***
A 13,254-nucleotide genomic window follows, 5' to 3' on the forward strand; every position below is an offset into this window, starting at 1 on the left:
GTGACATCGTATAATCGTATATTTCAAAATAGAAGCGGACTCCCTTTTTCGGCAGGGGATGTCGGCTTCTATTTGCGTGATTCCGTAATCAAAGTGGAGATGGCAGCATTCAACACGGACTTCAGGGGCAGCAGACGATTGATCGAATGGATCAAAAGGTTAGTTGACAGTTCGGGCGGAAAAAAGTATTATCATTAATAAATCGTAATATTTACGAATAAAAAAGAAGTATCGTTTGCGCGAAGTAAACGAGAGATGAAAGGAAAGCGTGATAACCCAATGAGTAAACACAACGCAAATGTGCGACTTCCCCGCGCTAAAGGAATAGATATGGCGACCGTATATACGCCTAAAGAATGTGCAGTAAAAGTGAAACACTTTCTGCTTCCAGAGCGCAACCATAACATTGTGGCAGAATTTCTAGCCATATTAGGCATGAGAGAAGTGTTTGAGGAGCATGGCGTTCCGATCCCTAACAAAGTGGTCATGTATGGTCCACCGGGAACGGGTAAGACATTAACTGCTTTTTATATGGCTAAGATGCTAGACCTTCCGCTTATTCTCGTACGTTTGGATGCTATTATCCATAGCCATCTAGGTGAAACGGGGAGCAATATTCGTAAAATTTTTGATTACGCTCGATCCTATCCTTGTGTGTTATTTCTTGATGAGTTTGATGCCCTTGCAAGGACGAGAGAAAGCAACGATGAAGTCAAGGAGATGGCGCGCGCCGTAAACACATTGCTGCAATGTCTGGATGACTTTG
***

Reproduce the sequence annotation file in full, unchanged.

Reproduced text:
A 13,254-nucleotide genomic window follows, 5' to 3' on the forward strand; every position below is an offset into this window, starting at 1 on the left:
GTGACATCGTATAATCGTATATTTCAAAATAGAAGCGGACTCCCTTTTTCGGCAGGGGATGTCGGCTTCTATTTGCGTGATTCCGTAATCAAAGTGGAGATGGCAGCATTCAACACGGACTTCAGGGGCAGCAGACGATTGATCGAATGGATCAAAAGGTTAGTTGACAGTTCGGGCGGAAAAAAGTATTATCATTAATAAATCGTAATATTTACGAATAAAAAAGAAGTATCGTTTGCGCGAAGTAAACGAGAGATGAAAGGAAAGCGTGATAACCCAATGAGTAAACACAACGCAAATGTGCGACTTCCCCGCGCTAAAGGAATAGATATGGCGACCGTATATACGCCTAAAGAATGTGCAGTAAAAGTGAAACACTTTCTGCTTCCAGAGCGCAACCATAACATTGTGGCAGAATTTCTAGCCATATTAGGCATGAGAGAAGTGTTTGAGGAGCATGGCGTTCCGATCCCTAACAAAGTGGTCATGTATGGTCCACCGGGAACGGGTAAGACATTAACTGCTTTTTATATGGCTAAGATGCTAGACCTTCCGCTTATTCTCGTACGTTTGGATGCTATTATCCATAGCCATCTAGGTGAAACGGGGAGCAATATTCGTAAAATTTTTGATTACGCTCGATCCTATCCTTGTGTGTTATTTCTTGATGAGTTTGATGCCCTTGCAAGGACGAGAGAAAGCAACGATGAAGTCAAGGAGATGGCGCGCGCCGTAAACACATTGCTGCAATGTCTGGATGACTTTG